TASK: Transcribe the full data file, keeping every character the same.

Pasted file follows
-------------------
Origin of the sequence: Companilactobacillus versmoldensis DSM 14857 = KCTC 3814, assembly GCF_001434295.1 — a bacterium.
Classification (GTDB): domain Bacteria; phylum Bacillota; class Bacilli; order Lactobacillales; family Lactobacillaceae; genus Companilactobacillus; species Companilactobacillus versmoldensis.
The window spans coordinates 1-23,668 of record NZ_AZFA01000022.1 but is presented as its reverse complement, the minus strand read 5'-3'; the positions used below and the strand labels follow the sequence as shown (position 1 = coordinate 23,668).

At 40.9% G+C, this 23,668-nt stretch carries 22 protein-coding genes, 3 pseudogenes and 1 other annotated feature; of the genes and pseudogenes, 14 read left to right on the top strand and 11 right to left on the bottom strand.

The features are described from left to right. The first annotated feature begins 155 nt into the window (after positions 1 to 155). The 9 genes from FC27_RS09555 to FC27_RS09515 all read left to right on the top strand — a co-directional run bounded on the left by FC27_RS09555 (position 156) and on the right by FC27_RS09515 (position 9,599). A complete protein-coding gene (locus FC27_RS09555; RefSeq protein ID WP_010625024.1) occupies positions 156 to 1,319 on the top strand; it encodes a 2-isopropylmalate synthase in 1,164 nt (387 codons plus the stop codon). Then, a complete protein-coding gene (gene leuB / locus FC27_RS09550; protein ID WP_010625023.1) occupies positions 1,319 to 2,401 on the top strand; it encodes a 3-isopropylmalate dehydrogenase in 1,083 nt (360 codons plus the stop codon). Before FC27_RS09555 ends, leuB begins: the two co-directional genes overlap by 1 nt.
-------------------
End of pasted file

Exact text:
Origin of the sequence: Companilactobacillus versmoldensis DSM 14857 = KCTC 3814, assembly GCF_001434295.1 — a bacterium.
Classification (GTDB): domain Bacteria; phylum Bacillota; class Bacilli; order Lactobacillales; family Lactobacillaceae; genus Companilactobacillus; species Companilactobacillus versmoldensis.
The window spans coordinates 1-23,668 of record NZ_AZFA01000022.1 but is presented as its reverse complement, the minus strand read 5'-3'; the positions used below and the strand labels follow the sequence as shown (position 1 = coordinate 23,668).

At 40.9% G+C, this 23,668-nt stretch carries 22 protein-coding genes, 3 pseudogenes and 1 other annotated feature; of the genes and pseudogenes, 14 read left to right on the top strand and 11 right to left on the bottom strand.

The features are described from left to right. The first annotated feature begins 155 nt into the window (after positions 1 to 155). The 9 genes from FC27_RS09555 to FC27_RS09515 all read left to right on the top strand — a co-directional run bounded on the left by FC27_RS09555 (position 156) and on the right by FC27_RS09515 (position 9,599). A complete protein-coding gene (locus FC27_RS09555; RefSeq protein ID WP_010625024.1) occupies positions 156 to 1,319 on the top strand; it encodes a 2-isopropylmalate synthase in 1,164 nt (387 codons plus the stop codon). Then, a complete protein-coding gene (gene leuB / locus FC27_RS09550; protein ID WP_010625023.1) occupies positions 1,319 to 2,401 on the top strand; it encodes a 3-isopropylmalate dehydrogenase in 1,083 nt (360 codons plus the stop codon). Before FC27_RS09555 ends, leuB begins: the two co-directional genes overlap by 1 nt.